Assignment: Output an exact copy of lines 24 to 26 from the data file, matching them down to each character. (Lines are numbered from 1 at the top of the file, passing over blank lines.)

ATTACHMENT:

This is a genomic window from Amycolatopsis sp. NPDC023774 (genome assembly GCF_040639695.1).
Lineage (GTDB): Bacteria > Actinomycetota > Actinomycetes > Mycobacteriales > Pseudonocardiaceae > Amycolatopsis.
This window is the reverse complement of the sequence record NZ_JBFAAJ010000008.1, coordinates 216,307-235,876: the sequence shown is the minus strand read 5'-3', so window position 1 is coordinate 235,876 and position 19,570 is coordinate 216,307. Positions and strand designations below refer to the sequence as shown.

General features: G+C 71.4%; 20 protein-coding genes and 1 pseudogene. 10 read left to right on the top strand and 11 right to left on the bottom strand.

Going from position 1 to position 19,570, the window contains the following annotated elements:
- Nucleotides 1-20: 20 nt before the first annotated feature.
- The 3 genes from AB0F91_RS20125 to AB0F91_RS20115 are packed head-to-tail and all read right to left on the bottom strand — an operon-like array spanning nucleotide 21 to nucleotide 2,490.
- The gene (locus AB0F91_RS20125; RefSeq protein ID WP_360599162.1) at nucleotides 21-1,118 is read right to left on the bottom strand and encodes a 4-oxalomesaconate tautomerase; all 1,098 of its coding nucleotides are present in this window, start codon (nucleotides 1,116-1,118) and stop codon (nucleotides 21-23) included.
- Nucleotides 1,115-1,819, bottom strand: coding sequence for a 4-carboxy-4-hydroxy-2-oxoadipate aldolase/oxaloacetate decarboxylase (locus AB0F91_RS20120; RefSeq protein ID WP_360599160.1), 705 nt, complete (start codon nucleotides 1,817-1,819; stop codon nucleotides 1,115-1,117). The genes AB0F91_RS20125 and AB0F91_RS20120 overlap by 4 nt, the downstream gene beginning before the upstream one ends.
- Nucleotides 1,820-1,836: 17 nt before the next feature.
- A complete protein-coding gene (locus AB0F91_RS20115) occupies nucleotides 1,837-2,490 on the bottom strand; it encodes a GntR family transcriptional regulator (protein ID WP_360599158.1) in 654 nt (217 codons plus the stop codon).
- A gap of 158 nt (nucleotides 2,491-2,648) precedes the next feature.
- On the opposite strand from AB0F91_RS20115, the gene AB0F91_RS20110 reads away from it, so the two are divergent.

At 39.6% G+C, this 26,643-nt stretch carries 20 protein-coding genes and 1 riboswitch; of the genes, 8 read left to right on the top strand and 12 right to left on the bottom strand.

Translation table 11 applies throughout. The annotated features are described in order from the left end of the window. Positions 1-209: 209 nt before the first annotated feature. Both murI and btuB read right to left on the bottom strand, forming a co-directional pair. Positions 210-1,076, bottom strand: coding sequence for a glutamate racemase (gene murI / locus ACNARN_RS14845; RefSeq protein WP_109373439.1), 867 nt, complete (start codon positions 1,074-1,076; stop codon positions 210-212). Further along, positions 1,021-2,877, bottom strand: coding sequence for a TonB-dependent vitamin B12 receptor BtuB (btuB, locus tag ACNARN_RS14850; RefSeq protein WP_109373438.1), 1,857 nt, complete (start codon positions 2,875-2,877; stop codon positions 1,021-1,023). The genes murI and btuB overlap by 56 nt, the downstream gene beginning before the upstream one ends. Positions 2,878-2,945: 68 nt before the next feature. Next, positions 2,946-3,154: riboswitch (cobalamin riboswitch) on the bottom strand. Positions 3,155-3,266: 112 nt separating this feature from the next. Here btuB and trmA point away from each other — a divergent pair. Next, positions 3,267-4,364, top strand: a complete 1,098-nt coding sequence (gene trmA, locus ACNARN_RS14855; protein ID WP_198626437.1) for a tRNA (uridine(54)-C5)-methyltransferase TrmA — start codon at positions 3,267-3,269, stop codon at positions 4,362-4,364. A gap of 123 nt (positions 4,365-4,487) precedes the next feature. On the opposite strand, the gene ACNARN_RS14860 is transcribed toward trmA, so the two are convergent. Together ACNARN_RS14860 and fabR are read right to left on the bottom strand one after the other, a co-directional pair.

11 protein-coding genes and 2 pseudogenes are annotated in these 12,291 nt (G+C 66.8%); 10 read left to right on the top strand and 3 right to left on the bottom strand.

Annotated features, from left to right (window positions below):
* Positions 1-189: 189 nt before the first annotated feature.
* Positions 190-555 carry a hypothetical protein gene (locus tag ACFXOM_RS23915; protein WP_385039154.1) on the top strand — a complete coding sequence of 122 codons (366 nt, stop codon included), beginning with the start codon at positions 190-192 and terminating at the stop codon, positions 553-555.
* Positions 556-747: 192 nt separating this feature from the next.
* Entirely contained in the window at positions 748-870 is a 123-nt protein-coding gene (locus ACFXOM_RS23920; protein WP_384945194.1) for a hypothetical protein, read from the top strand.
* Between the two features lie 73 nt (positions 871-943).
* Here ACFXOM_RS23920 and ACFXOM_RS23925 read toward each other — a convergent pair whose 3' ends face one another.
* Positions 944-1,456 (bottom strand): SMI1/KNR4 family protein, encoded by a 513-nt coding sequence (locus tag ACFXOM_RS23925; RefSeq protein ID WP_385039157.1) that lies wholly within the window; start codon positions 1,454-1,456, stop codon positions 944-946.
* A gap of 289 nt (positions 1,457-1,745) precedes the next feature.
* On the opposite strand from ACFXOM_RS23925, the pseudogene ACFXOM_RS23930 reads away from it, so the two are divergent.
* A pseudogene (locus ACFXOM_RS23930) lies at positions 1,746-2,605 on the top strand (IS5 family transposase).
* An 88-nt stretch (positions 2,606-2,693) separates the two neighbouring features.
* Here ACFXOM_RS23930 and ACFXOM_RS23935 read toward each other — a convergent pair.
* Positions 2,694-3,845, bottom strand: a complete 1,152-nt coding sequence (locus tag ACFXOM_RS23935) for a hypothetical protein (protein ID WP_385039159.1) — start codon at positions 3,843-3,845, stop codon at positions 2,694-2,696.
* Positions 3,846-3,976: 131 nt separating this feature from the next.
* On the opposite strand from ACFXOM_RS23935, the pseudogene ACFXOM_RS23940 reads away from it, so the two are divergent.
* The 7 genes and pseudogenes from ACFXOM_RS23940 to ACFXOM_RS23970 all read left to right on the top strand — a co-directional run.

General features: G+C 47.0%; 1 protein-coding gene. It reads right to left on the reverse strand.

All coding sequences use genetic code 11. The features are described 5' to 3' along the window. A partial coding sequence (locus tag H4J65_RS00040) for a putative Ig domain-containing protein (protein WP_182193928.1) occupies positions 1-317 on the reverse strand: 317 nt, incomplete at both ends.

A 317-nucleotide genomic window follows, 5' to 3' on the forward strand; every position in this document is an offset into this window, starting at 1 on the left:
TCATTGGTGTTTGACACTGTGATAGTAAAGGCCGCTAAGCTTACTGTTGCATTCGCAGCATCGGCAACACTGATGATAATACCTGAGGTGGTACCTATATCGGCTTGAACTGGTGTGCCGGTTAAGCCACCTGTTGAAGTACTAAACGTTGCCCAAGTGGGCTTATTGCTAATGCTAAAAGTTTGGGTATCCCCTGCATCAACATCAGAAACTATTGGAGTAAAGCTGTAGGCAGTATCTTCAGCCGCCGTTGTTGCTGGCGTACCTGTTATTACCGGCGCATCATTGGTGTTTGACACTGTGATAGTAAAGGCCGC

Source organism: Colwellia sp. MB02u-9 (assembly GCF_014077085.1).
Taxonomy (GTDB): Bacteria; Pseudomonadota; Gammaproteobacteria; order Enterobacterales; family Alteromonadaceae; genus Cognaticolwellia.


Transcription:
* Positions 944-1,456 (bottom strand): SMI1/KNR4 family protein, encoded by a 513-nt coding sequence (locus tag ACFXOM_RS23925; RefSeq protein ID WP_385039157.1) that lies wholly within the window; start codon positions 1,454-1,456, stop codon positions 944-946.
* A gap of 289 nt (positions 1,457-1,745) precedes the next feature.
* On the opposite strand from ACFXOM_RS23925, the pseudogene ACFXOM_RS23930 reads away from it, so the two are divergent.